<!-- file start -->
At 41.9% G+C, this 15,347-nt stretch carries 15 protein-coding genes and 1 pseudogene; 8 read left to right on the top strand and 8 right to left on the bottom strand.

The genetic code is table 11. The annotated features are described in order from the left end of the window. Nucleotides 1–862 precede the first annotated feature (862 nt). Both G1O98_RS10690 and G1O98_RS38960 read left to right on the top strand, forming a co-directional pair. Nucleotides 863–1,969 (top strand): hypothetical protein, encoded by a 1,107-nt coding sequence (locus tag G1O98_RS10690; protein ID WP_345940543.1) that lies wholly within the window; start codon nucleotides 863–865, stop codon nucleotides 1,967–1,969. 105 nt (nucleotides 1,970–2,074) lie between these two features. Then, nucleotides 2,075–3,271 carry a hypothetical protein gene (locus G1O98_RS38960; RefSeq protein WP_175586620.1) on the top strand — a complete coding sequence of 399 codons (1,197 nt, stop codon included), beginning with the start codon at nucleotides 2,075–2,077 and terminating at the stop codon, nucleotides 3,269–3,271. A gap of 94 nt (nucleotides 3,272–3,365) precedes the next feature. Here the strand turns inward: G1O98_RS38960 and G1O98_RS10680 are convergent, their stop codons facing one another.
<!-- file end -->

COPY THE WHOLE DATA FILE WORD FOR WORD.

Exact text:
At 41.9% G+C, this 15,347-nt stretch carries 15 protein-coding genes and 1 pseudogene; 8 read left to right on the top strand and 8 right to left on the bottom strand.

The genetic code is table 11. The annotated features are described in order from the left end of the window. Nucleotides 1–862 precede the first annotated feature (862 nt). Both G1O98_RS10690 and G1O98_RS38960 read left to right on the top strand, forming a co-directional pair. Nucleotides 863–1,969 (top strand): hypothetical protein, encoded by a 1,107-nt coding sequence (locus tag G1O98_RS10690; protein ID WP_345940543.1) that lies wholly within the window; start codon nucleotides 863–865, stop codon nucleotides 1,967–1,969. 105 nt (nucleotides 1,970–2,074) lie between these two features. Then, nucleotides 2,075–3,271 carry a hypothetical protein gene (locus G1O98_RS38960; RefSeq protein WP_175586620.1) on the top strand — a complete coding sequence of 399 codons (1,197 nt, stop codon included), beginning with the start codon at nucleotides 2,075–2,077 and terminating at the stop codon, nucleotides 3,269–3,271. A gap of 94 nt (nucleotides 3,272–3,365) precedes the next feature. Here the strand turns inward: G1O98_RS38960 and G1O98_RS10680 are convergent, their stop codons facing one another.